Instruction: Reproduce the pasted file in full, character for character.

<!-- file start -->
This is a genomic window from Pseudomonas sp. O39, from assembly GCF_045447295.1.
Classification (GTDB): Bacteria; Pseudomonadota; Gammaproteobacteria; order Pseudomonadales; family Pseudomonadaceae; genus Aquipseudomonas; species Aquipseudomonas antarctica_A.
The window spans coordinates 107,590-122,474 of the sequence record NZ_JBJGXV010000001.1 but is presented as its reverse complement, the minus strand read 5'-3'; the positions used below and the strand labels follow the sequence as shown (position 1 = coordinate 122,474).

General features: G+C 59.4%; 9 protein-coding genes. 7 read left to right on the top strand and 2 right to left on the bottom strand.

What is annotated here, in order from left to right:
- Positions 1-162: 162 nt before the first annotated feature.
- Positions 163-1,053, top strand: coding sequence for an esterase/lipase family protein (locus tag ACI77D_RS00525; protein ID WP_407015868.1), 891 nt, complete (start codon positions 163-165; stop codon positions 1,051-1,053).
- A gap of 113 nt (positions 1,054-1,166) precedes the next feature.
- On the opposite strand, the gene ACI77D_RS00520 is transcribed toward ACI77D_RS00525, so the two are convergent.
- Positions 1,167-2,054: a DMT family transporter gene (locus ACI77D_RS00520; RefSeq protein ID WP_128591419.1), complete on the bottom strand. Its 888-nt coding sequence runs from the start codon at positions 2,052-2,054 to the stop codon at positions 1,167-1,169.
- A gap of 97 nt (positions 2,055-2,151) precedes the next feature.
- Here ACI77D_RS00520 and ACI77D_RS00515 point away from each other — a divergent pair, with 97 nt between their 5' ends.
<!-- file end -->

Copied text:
This is a genomic window from Pseudomonas sp. O39, from assembly GCF_045447295.1.
Classification (GTDB): Bacteria; Pseudomonadota; Gammaproteobacteria; order Pseudomonadales; family Pseudomonadaceae; genus Aquipseudomonas; species Aquipseudomonas antarctica_A.
The window spans coordinates 107,590-122,474 of the sequence record NZ_JBJGXV010000001.1 but is presented as its reverse complement, the minus strand read 5'-3'; the positions used below and the strand labels follow the sequence as shown (position 1 = coordinate 122,474).

General features: G+C 59.4%; 9 protein-coding genes. 7 read left to right on the top strand and 2 right to left on the bottom strand.

What is annotated here, in order from left to right:
- Positions 1-162: 162 nt before the first annotated feature.
- Positions 163-1,053, top strand: coding sequence for an esterase/lipase family protein (locus tag ACI77D_RS00525; protein ID WP_407015868.1), 891 nt, complete (start codon positions 163-165; stop codon positions 1,051-1,053).
- A gap of 113 nt (positions 1,054-1,166) precedes the next feature.
- On the opposite strand, the gene ACI77D_RS00520 is transcribed toward ACI77D_RS00525, so the two are convergent.
- Positions 1,167-2,054: a DMT family transporter gene (locus ACI77D_RS00520; RefSeq protein ID WP_128591419.1), complete on the bottom strand. Its 888-nt coding sequence runs from the start codon at positions 2,052-2,054 to the stop codon at positions 1,167-1,169.
- A gap of 97 nt (positions 2,055-2,151) precedes the next feature.
- Here ACI77D_RS00520 and ACI77D_RS00515 point away from each other — a divergent pair, with 97 nt between their 5' ends.